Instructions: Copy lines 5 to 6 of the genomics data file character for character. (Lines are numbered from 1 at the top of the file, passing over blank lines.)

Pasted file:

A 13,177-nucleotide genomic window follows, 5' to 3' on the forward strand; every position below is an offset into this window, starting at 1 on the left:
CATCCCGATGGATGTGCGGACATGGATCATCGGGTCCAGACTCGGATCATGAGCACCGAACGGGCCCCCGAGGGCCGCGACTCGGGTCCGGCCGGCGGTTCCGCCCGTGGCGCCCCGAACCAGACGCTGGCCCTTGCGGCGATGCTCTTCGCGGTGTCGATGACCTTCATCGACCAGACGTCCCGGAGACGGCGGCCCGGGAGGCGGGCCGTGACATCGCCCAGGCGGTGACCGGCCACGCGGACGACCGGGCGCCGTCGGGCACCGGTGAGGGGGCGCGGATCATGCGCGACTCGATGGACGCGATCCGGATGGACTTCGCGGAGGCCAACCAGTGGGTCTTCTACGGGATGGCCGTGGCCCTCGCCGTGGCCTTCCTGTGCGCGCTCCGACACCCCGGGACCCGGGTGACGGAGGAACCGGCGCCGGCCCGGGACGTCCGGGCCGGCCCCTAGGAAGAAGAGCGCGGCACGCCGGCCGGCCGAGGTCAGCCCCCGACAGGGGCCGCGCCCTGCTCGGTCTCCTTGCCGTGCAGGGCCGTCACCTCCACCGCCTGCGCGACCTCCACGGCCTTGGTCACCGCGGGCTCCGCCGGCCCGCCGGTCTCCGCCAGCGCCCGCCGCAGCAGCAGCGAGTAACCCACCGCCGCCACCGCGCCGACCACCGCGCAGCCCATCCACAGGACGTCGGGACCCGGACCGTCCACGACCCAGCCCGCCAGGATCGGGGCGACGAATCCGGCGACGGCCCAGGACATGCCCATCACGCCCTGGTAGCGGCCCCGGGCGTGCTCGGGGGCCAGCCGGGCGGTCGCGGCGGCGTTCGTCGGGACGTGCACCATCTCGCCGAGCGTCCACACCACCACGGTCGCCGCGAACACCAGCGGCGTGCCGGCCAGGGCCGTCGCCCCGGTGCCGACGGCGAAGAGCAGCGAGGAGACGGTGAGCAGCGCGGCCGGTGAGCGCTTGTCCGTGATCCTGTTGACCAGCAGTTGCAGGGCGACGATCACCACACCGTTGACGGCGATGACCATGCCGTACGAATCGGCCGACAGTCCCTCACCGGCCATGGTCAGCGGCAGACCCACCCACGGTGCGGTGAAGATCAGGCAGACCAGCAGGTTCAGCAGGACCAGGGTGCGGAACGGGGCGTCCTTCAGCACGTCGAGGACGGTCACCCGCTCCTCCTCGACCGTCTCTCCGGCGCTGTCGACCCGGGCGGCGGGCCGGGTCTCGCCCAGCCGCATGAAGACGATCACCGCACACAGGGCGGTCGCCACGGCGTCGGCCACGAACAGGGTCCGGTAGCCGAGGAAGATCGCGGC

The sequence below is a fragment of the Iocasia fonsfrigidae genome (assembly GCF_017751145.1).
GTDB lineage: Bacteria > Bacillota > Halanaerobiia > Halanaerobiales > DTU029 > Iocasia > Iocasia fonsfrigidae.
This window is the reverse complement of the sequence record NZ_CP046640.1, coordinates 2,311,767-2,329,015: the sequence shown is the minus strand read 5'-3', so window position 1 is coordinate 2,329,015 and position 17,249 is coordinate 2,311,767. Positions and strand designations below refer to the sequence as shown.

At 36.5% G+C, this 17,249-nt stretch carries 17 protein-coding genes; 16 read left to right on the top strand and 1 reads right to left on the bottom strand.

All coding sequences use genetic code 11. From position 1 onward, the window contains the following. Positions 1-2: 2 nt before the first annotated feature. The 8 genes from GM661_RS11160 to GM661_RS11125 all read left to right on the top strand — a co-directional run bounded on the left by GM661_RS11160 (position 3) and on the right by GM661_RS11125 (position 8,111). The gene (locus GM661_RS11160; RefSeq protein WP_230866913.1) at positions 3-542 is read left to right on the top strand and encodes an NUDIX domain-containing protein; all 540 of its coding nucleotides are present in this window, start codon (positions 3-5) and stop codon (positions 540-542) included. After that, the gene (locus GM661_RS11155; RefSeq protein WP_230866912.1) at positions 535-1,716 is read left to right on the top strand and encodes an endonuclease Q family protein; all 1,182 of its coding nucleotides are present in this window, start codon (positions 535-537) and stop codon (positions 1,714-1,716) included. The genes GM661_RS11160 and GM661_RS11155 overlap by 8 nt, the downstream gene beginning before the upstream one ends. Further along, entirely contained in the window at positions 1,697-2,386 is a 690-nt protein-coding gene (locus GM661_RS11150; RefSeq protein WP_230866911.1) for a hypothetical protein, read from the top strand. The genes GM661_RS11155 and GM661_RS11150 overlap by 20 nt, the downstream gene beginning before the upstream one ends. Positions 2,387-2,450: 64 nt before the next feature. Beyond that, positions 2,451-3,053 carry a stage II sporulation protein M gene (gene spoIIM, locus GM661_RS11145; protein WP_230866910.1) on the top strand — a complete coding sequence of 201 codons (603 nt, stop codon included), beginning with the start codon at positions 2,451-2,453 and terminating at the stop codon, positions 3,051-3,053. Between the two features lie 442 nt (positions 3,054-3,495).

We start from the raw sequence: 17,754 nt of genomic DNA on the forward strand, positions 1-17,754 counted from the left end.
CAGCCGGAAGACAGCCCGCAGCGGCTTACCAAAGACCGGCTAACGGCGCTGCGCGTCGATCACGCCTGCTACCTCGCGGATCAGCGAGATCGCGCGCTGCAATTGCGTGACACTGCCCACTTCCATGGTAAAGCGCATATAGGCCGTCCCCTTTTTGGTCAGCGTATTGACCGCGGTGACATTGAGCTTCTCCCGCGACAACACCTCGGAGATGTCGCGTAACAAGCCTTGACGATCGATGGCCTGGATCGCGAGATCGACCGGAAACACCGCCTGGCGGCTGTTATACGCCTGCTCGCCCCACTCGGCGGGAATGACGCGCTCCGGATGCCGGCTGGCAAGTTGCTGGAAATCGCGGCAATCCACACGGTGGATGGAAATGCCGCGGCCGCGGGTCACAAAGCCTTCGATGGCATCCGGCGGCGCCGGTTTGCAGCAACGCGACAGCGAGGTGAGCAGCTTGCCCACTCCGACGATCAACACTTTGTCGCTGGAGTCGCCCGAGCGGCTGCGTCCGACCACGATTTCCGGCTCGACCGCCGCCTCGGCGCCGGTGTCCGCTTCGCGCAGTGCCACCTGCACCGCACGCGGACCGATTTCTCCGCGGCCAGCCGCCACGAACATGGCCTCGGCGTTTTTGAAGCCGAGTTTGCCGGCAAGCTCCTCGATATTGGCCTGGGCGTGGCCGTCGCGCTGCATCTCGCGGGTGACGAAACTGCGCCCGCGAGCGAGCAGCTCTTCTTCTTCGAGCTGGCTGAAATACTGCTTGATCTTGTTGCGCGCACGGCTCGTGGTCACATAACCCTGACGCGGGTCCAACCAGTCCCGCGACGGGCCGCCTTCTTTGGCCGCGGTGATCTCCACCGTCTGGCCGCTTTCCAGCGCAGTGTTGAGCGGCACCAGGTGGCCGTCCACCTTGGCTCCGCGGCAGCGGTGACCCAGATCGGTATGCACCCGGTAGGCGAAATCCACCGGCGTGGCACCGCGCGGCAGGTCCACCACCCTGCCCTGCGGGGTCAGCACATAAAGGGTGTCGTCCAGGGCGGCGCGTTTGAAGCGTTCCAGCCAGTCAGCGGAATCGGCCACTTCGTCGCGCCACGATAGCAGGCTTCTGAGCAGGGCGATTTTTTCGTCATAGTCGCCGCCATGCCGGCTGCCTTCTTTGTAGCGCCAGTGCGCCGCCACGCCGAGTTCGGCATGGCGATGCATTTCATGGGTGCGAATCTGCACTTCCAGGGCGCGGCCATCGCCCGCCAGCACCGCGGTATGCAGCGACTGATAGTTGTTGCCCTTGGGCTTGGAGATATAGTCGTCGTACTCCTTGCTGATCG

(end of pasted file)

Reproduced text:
This window is the reverse complement of the sequence record NZ_CP046640.1, coordinates 2,311,767-2,329,015: the sequence shown is the minus strand read 5'-3', so window position 1 is coordinate 2,329,015 and position 17,249 is coordinate 2,311,767. Positions and strand designations below refer to the sequence as shown.

At 36.5% G+C, this 17,249-nt stretch carries 17 protein-coding genes; 16 read left to right on the top strand and 1 reads right to left on the bottom strand.